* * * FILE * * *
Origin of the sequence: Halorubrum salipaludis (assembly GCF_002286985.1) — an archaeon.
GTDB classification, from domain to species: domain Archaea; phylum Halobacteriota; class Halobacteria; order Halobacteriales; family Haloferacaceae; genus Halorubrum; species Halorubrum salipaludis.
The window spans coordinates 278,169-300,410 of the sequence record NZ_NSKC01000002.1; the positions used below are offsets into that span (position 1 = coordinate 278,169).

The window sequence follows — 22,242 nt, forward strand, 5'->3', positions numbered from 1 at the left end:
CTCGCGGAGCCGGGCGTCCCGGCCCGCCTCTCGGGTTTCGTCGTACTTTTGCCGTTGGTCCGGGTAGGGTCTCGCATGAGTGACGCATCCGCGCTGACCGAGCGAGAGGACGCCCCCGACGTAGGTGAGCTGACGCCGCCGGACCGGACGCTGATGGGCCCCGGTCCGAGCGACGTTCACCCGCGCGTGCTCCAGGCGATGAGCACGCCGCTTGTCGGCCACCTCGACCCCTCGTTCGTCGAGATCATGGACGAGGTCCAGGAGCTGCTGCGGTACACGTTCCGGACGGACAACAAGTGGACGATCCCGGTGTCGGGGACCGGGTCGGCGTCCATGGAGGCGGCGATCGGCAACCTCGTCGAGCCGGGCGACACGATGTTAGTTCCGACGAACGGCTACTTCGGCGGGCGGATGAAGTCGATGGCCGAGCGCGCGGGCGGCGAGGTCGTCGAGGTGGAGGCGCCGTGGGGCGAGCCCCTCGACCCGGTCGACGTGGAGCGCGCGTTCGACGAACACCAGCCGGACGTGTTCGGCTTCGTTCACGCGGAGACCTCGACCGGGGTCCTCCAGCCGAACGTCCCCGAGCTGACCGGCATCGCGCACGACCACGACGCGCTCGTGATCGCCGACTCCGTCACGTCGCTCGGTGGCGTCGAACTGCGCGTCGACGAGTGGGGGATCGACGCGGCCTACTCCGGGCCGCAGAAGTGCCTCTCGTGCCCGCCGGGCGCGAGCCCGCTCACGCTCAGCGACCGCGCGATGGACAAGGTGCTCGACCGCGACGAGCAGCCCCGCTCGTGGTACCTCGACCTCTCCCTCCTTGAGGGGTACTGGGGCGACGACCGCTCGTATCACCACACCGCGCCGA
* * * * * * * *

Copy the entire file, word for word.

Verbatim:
Origin of the sequence: Halorubrum salipaludis (assembly GCF_002286985.1) — an archaeon.
GTDB classification, from domain to species: domain Archaea; phylum Halobacteriota; class Halobacteria; order Halobacteriales; family Haloferacaceae; genus Halorubrum; species Halorubrum salipaludis.
The window spans coordinates 278,169-300,410 of the sequence record NZ_NSKC01000002.1; the positions used below are offsets into that span (position 1 = coordinate 278,169).

The window sequence follows — 22,242 nt, forward strand, 5'->3', positions numbered from 1 at the left end:
CTCGCGGAGCCGGGCGTCCCGGCCCGCCTCTCGGGTTTCGTCGTACTTTTGCCGTTGGTCCGGGTAGGGTCTCGCATGAGTGACGCATCCGCGCTGACCGAGCGAGAGGACGCCCCCGACGTAGGTGAGCTGACGCCGCCGGACCGGACGCTGATGGGCCCCGGTCCGAGCGACGTTCACCCGCGCGTGCTCCAGGCGATGAGCACGCCGCTTGTCGGCCACCTCGACCCCTCGTTCGTCGAGATCATGGACGAGGTCCAGGAGCTGCTGCGGTACACGTTCCGGACGGACAACAAGTGGACGATCCCGGTGTCGGGGACCGGGTCGGCGTCCATGGAGGCGGCGATCGGCAACCTCGTCGAGCCGGGCGACACGATGTTAGTTCCGACGAACGGCTACTTCGGCGGGCGGATGAAGTCGATGGCCGAGCGCGCGGGCGGCGAGGTCGTCGAGGTGGAGGCGCCGTGGGGCGAGCCCCTCGACCCGGTCGACGTGGAGCGCGCGTTCGACGAACACCAGCCGGACGTGTTCGGCTTCGTTCACGCGGAGACCTCGACCGGGGTCCTCCAGCCGAACGTCCCCGAGCTGACCGGCATCGCGCACGACCACGACGCGCTCGTGATCGCCGACTCCGTCACGTCGCTCGGTGGCGTCGAACTGCGCGTCGACGAGTGGGGGATCGACGCGGCCTACTCCGGGCCGCAGAAGTGCCTCTCGTGCCCGCCGGGCGCGAGCCCGCTCACGCTCAGCGACCGCGCGATGGACAAGGTGCTCGACCGCGACGAGCAGCCCCGCTCGTGGTACCTCGACCTCTCCCTCCTTGAGGGGTACTGGGGCGACGACCGCTCGTATCACCACACCGCGCCGA